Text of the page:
By Tyler Allen Explore Big Sky Associate Editor
BIG SKY – In its fourth year, the Big Sky PBR – held July 30 and 31 this summer – carries on a tradition hundreds of years in the making.
The fastest growing sport in the U.S. can trace its roots to the haciendas in 16th century Mexico. Bull riding, originally called “jaripeo,” was a variation of bull fighting held during Mexican contests measuring equestrian and ranching skills.
In the early days of jaripeo, the contestants would ride the bull to death, but it later evolved into an event where participants rode until the animal tired and stopped bucking.
By the mid-1800s, these contests became popular in Texas and California as Hispanic cattle ranchers brought their traditions north. H.L. Kinney, a promoter and former Texas Ranger, is credited with staging the first organized Anglo bullfight in the U.S. at the Lone Star Fair in Corpus Christi, Texas. Jaripeo was held as a secondary event at this show but was so popular it made newspaper headlines as far away as New Orleans.
At the same time, steer riding was being featured at Wild West shows. These castrated animals were more easily handled and transported and were considered safer.
There were no standards for bull riding exhibitions until the Cowboys’ Turtle Association was created in 1936 after cowboys protested over treatment they received from a promoter at the Boston Garden Rodeo. The new organization brought increased popularity to rodeo and bull riding and in 1945 changed its name to the Rodeo Cowboys Association and later the Professional Rodeo Cowboys Association in 1975.
In 1992, 20 bull riders broke away from the rodeo circuit and created their own organization. Believing that bull riding could draw a crowd without sharing the bill with the other rodeo events, they each contributed $1,000 to create Professional Bull Riders, Inc.
Now, more than 1,200 riders around the world are PBR members and last year the organization paid out $9 million to riders at more than 300 events around the country. Some animal rights groups contend that all this money is being made at the expense of the bulls.
“Electric prods, spurs, and [flank] straps are used to irritate and enrage animals in rodeos,” according to People for the Ethical Treatment of Animals’ website. “When the flank strap is paired with spurring, it causes the animals to buck even more violently, often resulting in serious injuries [to the bulls].”
The flank strap is a braided rope placed around a bull’s flank, just in front of the hind legs, to encourage bucking. It does not bind the testicles as some critics claim.
The bulls kick their hind legs out at the height of their bucking action in an effort to dislodge the flank strap that helps create a more uniform bucking performance. Bull riders wear spurs that are required by PBR’s governing rules to have dull, loosely locked rowels – the wheel-like part of the spur attached to the riders’ heels – to help a rider maintain balance by giving him added grip. “The spurs do not cut or scratch a bull’s hide, which is seven times thicker than a human’s skin,” according to PBR’s website.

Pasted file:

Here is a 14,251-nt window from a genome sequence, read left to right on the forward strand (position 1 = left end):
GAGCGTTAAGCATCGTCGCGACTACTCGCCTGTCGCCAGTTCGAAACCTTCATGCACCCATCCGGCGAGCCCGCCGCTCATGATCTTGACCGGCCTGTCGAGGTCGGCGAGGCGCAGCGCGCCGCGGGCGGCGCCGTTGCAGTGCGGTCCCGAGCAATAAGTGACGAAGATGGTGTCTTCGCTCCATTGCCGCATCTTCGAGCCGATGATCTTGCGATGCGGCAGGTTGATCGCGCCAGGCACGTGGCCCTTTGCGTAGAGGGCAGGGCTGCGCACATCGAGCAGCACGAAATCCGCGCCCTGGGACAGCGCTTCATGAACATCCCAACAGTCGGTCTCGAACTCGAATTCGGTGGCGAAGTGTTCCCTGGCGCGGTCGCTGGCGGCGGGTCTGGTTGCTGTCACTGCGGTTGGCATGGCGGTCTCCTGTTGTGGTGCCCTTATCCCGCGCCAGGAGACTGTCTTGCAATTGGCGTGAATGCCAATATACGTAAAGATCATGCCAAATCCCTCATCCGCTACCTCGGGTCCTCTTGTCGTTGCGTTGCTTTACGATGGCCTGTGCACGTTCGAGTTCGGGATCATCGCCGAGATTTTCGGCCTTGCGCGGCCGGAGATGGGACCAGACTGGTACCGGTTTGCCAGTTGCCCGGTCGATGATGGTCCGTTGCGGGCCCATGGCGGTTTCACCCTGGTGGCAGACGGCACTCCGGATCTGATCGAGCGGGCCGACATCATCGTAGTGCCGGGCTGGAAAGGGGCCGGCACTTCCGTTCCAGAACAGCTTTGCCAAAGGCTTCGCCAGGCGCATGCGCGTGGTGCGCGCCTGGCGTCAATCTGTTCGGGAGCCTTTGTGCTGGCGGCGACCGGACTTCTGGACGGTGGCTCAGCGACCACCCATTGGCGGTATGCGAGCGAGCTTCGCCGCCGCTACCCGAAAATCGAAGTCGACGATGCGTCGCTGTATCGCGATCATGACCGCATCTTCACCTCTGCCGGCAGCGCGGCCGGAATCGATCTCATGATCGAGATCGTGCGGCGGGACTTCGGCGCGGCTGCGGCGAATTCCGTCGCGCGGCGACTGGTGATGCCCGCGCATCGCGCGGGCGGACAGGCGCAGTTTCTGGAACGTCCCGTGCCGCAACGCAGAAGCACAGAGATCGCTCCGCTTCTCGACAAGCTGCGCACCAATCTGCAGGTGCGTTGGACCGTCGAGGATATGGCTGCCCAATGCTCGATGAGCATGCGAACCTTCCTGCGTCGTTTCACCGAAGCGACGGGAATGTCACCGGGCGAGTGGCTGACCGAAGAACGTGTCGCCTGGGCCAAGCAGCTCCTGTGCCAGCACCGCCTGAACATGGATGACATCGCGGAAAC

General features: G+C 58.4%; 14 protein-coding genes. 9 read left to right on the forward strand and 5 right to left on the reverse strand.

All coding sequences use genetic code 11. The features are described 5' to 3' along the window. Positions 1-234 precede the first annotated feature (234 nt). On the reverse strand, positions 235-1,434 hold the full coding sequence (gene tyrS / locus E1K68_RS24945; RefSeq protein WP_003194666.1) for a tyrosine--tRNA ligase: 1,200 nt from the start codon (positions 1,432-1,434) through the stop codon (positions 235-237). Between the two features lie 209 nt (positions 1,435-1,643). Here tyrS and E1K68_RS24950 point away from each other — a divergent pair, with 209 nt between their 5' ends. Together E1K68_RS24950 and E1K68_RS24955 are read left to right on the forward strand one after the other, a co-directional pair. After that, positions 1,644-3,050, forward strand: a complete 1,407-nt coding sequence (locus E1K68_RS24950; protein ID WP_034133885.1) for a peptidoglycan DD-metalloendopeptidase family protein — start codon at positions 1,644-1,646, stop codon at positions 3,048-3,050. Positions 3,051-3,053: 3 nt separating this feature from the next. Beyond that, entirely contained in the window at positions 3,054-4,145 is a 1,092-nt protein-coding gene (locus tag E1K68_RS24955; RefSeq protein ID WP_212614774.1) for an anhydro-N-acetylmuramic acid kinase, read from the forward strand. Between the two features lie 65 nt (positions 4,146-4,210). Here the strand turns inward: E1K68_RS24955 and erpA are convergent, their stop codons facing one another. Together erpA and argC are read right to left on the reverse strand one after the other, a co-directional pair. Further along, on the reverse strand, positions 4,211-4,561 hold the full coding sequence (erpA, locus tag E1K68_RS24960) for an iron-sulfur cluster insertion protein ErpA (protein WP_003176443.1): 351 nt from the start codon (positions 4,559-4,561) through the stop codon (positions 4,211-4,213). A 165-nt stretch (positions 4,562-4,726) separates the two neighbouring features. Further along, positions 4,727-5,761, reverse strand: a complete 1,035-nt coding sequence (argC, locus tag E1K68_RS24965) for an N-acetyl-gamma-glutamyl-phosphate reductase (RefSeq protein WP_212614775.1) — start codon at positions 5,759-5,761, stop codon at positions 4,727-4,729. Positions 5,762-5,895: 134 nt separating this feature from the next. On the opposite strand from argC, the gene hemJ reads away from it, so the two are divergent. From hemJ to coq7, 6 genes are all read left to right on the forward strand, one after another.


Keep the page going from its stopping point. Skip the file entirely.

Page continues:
Electric prods have not been used on the PBR circuit for several years. Most PBR bulls are worth at least $10,000 and the stock contractors treat the animals fairly to ensure that value only increases. Bull riding has come a long way since the jaripeo contests, yet the soul of it remains: eight seconds of man versus beast.
Big Sky’s event may be young relative to the long history of bull riding in the U.S., but its early success is thanks to a concerted group effort.
“The Big Sky PBR is truly a community event and it would not happen without the support of our amazing sponsors,” said Eric Ladd, CEO of Outlaw Partners, a sponsor of the Big Sky PBR (and publisher of Explore Big Sky).
The 2014 event has more than 40 sponsors from local Big Sky companies like the Yellowstone Club, Lone Mountain Ranch and Haas Builders, to regional sponsors including Billion Dodge, Murdoch’s and Hall and Hall Ranch Brokers, he said.
“There are some fun sponsorships this year including Lone Pine Builders’ high point ride on July 31, Montana Living’s Mutton Bustin’ and Fay Ranches’ clown barrel in the center of the arena.
“We could not be more thankful for everyone that comes out to make this event happen.”
On June 9 at 9 a.m. MST, tickets go on sale to watch these animals square off in Big Sky Town Center against some of the world’s top riders. Visit explorebigsky.com/bigskypbr to get yours.
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